Africa’s mining sector is facing the best prospects in over a decade favoured by sustained commodity price growth and reduced costs.
“The centrality of mining to the development of the continent means that 2018 is likely to be a watershed year in Africa’s ongoing growth story,” Standard Bank Mining and Metals Group Head, Mark Buncombe said.
This year is the first time in a decade, most commodities and bar platinum to record a significant price recovery.
While the protracted absence of investment in prospecting would weigh on the industry for many years to come, reduced debt levels meant that, going in to 2018 balance sheets, were generally stronger.
“While the volatility of recent years means that many companies are reluctant to spend, real risk-managed opportunities present themselves in Africa as investment is taking place,” Buncombe said.
Those countries offering stability and a degree of political certainty are likely to benefit most, he said, pointing to countries such as Botswana, Namibia and increasingly Ghana, Cote d’Ivoire and Zambia as examples of countries with balanced legislative regimes.
These countries, which are cognisant of the industry’s long investment cycles and national development goals, are likely to attract global interest.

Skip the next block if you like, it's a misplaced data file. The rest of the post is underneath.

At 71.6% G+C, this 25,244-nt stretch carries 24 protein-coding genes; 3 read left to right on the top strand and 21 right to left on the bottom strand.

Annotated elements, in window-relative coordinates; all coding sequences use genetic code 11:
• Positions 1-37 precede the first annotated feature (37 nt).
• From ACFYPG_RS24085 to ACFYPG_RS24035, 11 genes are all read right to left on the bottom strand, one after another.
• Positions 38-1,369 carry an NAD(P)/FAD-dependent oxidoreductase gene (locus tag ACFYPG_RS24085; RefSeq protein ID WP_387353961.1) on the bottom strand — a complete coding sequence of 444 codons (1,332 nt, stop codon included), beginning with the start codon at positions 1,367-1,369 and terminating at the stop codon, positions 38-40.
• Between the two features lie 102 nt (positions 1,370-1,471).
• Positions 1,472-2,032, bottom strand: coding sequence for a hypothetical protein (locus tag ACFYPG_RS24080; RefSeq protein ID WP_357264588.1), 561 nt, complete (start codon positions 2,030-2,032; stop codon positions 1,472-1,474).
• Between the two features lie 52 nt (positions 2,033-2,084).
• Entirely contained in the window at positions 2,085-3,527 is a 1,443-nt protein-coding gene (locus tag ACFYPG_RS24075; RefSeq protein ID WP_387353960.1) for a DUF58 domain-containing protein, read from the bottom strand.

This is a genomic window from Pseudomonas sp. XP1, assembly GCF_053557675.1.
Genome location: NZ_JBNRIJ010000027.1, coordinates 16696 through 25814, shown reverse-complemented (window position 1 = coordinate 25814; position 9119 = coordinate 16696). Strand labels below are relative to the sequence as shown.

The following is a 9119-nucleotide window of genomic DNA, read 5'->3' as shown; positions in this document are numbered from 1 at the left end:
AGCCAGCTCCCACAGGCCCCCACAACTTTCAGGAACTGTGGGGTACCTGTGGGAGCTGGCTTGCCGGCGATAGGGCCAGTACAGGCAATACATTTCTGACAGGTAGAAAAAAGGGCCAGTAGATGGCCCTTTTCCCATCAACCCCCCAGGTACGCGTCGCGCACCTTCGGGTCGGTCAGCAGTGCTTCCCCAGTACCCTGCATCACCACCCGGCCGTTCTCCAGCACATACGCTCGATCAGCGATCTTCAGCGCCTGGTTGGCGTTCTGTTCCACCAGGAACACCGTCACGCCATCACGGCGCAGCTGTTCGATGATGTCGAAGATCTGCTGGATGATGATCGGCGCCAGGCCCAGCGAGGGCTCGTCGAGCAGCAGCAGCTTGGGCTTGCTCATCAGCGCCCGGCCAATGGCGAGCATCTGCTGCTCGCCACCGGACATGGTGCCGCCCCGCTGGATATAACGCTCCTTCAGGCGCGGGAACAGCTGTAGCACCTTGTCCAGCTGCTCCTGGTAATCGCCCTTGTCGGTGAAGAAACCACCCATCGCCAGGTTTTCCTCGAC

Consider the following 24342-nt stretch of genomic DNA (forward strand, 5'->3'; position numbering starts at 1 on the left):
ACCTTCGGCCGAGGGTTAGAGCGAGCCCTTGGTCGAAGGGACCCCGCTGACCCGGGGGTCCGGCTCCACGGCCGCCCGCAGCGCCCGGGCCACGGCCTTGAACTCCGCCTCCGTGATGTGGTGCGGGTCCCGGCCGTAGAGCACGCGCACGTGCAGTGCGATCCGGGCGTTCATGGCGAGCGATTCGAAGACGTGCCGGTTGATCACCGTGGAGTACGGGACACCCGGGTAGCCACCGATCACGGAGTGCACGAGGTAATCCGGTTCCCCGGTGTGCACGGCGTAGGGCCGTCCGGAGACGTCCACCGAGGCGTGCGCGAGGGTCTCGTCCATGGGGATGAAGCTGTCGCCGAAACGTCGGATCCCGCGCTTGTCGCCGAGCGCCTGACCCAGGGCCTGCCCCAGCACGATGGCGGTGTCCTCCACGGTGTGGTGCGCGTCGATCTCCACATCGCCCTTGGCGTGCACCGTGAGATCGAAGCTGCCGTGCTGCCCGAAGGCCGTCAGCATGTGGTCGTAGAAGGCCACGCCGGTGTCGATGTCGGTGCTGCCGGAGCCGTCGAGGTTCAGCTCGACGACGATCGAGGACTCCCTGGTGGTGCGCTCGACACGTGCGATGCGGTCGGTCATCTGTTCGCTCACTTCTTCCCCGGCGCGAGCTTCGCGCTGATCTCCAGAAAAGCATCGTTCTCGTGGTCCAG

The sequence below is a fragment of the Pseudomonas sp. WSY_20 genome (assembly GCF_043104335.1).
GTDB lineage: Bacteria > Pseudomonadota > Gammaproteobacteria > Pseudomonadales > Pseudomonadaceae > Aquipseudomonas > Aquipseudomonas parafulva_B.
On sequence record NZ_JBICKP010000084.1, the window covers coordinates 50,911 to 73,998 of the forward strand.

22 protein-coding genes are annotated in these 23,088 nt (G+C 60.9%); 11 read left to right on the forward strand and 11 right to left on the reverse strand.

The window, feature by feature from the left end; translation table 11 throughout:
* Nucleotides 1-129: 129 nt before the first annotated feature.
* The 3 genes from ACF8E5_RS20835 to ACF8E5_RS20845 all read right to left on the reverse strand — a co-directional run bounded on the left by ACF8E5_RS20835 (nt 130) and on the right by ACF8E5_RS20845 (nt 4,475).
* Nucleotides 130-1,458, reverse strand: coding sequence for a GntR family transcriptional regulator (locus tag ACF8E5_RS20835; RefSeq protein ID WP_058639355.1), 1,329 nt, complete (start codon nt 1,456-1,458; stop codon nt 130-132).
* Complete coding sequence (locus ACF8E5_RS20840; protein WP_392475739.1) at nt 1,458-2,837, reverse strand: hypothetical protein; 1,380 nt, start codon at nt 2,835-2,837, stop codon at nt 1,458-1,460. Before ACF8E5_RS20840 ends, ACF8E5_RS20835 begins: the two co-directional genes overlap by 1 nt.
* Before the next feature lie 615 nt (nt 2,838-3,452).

In South Africa, multinationals are looking to diversify ownership by developing commercially viable local relationships.
“Generally improved metals prices combined with rationalised cost-bases are likely to see a re-gearing and re-financing of existing assets in South Africa as new local players enter the market,” Buncombe said.
Global mining major Anglo American, for instance, is selling its coal assets that supply power utility Eskom to a local company headed by Mike Teke and diversified mining group South32 is preparing its Eskom-tied assets for sale.
As assets changed hands from large multinationals to local emerging entities, Buncombe said empowerment players would require financing.
Buncombe, meanwhile, said that China continued to account for about 50% of world commodity consumption, which underscored the importance of building Africa’s links to the east.
Given this reality, any consideration of commodity financing in Africa had to be predicated on access to, and capability in, China.
To this end, the Industrial and Commercial Bank of China’s shareholding in Standard Bank and the broad set of transaction and financing capabilities being built at both ends of Standard Bank’s Africa-China trade and investment corridor would remain critical to supporting and growing Africa’s commodity sector.